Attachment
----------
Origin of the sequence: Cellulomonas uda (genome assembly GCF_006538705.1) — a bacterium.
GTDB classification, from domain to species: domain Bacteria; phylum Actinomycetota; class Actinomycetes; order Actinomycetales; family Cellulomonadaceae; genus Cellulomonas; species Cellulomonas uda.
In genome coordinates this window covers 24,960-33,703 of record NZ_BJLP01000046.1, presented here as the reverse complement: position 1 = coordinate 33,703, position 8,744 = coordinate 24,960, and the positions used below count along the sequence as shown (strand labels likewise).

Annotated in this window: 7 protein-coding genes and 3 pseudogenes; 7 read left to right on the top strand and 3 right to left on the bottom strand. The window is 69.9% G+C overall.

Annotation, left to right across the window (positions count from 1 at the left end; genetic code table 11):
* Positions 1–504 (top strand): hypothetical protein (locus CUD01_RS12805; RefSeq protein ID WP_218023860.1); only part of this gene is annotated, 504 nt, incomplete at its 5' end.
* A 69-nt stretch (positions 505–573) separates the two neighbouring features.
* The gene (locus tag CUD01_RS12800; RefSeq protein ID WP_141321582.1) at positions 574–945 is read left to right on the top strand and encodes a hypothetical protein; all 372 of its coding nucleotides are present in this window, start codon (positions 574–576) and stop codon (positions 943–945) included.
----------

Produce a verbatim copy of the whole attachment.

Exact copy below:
Origin of the sequence: Cellulomonas uda (genome assembly GCF_006538705.1) — a bacterium.
GTDB classification, from domain to species: domain Bacteria; phylum Actinomycetota; class Actinomycetes; order Actinomycetales; family Cellulomonadaceae; genus Cellulomonas; species Cellulomonas uda.
In genome coordinates this window covers 24,960-33,703 of record NZ_BJLP01000046.1, presented here as the reverse complement: position 1 = coordinate 33,703, position 8,744 = coordinate 24,960, and the positions used below count along the sequence as shown (strand labels likewise).

Annotated in this window: 7 protein-coding genes and 3 pseudogenes; 7 read left to right on the top strand and 3 right to left on the bottom strand. The window is 69.9% G+C overall.

Annotation, left to right across the window (positions count from 1 at the left end; genetic code table 11):
* Positions 1–504 (top strand): hypothetical protein (locus CUD01_RS12805; RefSeq protein ID WP_218023860.1); only part of this gene is annotated, 504 nt, incomplete at its 5' end.
* A 69-nt stretch (positions 505–573) separates the two neighbouring features.
* The gene (locus tag CUD01_RS12800; RefSeq protein ID WP_141321582.1) at positions 574–945 is read left to right on the top strand and encodes a hypothetical protein; all 372 of its coding nucleotides are present in this window, start codon (positions 574–576) and stop codon (positions 943–945) included.